They don’t always fit and fall when we want them to, but when God’s up to something, the best thing we can do is get out of the way and say “thanks.”
Consider my situation: Locked up for a minor offense, derided by some from the local community, and yet I still proclaim God’s grace and peace. Some might believe that my mission has stopped, or that no good can come from all this.
But whoever believes that has forgotten that God works in impossible possibilities – God makes a way where there is no way.
I want you to know that being here has actually helped spread the Good News, so much so that it has become known throughout the whole of the prison staff. And not only that, but my evangelism, that is sharing the Good News, in a place such as this has given others the boldness and the confidence to speak the Word wherever they may be.
Despite my chains, despite my present circumstances, the Gospel is spreading and I remain free as a slave to the Lord. My shackles have become yet another occasion for me to tell anyone with ears to hear about the differences between what the world does to us and what God has done for us.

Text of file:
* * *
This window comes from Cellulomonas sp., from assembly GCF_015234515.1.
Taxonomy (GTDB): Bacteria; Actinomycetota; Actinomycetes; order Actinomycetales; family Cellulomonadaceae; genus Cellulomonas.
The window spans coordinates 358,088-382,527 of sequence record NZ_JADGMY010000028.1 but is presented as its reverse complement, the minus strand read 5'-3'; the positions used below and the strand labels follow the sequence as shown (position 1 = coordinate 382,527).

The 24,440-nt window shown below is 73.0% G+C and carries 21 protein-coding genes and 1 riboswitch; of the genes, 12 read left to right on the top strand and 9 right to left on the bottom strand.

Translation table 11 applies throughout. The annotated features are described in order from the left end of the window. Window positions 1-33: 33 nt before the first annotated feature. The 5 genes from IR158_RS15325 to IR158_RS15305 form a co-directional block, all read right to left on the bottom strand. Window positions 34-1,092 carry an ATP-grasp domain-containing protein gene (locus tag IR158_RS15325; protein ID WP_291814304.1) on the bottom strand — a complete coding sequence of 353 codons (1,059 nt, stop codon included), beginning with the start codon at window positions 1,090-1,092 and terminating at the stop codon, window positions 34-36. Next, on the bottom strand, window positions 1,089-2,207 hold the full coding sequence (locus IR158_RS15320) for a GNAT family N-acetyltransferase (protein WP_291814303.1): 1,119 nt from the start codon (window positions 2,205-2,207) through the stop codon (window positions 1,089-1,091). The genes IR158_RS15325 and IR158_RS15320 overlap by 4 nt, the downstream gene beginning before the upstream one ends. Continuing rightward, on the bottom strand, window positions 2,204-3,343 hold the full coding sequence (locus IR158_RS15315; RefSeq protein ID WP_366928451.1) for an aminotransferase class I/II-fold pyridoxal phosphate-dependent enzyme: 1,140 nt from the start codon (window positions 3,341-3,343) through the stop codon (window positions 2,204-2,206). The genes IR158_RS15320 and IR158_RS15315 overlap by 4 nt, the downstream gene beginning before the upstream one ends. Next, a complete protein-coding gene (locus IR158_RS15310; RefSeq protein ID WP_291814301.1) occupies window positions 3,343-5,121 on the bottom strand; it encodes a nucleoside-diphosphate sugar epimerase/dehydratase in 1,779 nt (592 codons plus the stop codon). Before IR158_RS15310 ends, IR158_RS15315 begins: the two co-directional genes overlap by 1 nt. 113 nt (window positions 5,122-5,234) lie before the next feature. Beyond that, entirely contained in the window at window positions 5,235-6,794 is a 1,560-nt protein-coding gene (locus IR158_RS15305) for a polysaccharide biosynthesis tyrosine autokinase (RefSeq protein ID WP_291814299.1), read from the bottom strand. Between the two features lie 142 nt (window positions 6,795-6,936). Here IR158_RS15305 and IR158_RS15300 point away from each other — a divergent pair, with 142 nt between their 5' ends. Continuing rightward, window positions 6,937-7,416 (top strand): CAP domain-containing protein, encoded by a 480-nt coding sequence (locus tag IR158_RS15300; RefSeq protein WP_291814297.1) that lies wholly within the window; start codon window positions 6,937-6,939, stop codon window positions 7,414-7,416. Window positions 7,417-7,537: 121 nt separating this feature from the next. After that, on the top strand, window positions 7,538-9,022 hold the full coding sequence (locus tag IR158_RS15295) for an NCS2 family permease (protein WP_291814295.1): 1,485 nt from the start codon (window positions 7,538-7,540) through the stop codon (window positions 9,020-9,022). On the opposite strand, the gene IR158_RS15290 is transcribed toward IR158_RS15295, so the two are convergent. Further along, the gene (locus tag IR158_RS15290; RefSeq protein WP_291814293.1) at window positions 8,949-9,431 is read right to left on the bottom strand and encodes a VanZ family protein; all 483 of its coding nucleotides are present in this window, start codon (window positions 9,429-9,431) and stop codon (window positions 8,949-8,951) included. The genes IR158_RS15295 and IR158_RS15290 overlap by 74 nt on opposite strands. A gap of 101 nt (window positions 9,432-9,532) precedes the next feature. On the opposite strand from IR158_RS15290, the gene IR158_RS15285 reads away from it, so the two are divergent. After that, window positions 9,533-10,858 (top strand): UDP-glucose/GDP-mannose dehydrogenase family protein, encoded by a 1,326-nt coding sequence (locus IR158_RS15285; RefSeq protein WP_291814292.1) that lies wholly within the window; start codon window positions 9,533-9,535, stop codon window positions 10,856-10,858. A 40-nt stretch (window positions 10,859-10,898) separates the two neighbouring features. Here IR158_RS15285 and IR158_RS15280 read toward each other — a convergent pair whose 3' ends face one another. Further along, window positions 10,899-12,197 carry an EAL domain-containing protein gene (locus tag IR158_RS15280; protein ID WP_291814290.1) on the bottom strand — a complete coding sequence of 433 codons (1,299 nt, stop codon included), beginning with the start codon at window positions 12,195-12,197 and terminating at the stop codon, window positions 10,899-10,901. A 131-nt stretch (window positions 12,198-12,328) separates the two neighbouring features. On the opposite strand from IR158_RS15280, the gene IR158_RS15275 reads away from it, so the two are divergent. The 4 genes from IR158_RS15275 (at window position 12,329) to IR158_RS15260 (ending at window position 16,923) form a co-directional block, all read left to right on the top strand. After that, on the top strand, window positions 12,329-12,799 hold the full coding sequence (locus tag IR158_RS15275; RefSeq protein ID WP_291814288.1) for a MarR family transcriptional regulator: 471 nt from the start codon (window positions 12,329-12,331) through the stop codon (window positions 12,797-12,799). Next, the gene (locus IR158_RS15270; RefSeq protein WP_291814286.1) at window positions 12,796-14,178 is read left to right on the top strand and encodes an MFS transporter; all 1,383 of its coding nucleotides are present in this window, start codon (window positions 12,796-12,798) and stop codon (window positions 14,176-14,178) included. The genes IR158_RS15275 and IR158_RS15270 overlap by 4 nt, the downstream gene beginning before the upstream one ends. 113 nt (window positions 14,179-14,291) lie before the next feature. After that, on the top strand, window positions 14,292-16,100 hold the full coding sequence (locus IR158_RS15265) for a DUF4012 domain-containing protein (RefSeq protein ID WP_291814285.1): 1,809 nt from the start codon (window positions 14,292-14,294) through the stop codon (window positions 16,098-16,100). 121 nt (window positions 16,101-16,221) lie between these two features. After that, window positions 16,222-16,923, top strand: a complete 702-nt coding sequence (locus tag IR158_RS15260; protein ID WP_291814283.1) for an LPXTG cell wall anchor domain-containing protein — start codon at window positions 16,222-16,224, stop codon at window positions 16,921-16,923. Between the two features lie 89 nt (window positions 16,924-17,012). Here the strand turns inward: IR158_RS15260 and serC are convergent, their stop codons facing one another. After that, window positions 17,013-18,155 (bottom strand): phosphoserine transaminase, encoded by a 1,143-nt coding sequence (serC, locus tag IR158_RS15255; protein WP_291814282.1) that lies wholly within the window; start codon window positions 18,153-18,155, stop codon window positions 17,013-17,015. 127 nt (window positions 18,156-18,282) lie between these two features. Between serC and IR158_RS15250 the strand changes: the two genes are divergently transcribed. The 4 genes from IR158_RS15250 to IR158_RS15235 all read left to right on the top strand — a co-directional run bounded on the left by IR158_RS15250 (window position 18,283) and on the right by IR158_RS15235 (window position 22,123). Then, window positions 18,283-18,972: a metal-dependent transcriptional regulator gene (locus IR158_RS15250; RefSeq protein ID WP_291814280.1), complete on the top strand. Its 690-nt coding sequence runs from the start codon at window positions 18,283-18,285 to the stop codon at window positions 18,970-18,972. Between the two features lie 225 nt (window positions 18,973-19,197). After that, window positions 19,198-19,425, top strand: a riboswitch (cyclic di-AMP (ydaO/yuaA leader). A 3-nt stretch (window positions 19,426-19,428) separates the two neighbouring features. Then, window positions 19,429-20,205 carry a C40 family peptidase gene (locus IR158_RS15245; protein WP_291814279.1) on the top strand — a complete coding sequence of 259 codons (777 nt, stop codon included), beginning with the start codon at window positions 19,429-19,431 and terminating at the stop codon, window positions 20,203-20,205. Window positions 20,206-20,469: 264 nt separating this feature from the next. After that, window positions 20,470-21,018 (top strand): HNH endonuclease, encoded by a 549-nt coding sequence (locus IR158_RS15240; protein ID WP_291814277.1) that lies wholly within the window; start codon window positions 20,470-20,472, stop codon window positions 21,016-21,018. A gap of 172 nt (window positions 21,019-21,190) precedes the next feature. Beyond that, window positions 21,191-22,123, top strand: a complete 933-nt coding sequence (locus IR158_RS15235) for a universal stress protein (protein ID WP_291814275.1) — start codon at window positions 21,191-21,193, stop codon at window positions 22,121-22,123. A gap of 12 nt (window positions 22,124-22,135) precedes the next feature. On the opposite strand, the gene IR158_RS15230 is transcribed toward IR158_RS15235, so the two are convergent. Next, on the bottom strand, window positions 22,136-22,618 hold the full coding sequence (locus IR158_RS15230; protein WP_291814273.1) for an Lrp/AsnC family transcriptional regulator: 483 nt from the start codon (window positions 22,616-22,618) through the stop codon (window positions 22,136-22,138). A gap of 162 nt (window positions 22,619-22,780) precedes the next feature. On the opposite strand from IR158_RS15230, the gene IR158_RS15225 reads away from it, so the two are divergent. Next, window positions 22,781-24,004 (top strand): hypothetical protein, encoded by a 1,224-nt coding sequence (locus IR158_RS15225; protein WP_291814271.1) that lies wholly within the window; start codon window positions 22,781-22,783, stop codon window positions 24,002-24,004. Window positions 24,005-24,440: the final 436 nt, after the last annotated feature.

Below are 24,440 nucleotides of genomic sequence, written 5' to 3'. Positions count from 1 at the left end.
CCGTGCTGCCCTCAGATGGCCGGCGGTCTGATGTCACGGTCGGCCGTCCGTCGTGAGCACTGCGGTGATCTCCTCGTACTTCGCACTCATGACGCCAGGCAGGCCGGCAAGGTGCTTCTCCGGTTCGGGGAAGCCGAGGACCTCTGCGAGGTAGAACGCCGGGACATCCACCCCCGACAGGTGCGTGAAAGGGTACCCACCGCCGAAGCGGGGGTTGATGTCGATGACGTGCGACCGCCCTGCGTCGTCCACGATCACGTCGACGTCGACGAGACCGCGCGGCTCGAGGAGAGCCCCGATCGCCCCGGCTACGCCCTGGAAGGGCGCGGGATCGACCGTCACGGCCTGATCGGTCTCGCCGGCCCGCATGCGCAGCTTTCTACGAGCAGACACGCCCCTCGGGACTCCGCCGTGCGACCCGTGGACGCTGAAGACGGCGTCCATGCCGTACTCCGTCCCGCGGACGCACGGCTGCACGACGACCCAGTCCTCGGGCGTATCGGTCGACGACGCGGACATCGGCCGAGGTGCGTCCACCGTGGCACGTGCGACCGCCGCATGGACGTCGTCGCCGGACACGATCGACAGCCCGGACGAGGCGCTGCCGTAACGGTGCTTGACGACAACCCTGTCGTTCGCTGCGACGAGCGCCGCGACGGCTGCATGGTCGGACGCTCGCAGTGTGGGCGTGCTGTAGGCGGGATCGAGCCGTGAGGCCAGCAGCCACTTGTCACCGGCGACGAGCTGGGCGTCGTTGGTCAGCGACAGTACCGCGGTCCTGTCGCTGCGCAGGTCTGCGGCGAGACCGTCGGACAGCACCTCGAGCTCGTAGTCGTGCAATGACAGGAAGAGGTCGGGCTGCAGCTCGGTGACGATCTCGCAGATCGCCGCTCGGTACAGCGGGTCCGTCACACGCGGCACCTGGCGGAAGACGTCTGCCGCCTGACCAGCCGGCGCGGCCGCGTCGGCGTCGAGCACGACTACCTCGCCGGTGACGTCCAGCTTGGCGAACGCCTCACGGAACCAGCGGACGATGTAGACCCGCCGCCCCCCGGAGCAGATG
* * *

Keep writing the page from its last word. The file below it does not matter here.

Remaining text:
I might be trapped in this place, but there is a joy in my heart – a joy that only comes from belonging to Jesus
Thanks be to God.
Now, as to how the Gospel has become known… Well, again, its partly a mystery.
I didn’t, contrary to what I’ve heard others do, frighten them with fire and brimstone. I didn’t tell them to shape up or ship out. I didn’t tell them that God will torture them forever and ever unless they confess Jesus as Lord.
There will always be those who proclaim Christ from different, and even wrong places. Some do so out of envy and rivalry while still yet other do so with the best intentions. There will come so-called evangelists who are only in it for themselves or their wallets and purses. And, finally, there will come some in the name of the Lord who want to make other believers suffer for their beliefs.
And in the end, what does it matter?
So long as Jesus is proclaimed in every way, whether out of false motives or true, it makes little difference. In fact, if Jesus is proclaimed I will rejoice and I will continue to rejoice, because that’s the only thing that matters.
For what it’s worth: I happen to believe that the Good News should sound like Good News.
So, the other day, when a guard was complaining next to me about his own circumstances (not enough food for his family, fears about not measuring up to his family’s hopes and dreams, worry he will be punished by the gods for his infidelity), I told him the truth. No matter the condition of his condition, One has already come to take away the burdens of this life.
That, if his family is hungry, they might consider finding a local Ekklesia, that is, a gathering of those who follow Jesus, for they will give them food for nothing.
Or, if he is worried about his worth, the Lord sees him as he really is, the good and the bad together, and already decided he was worth the cost of the cross.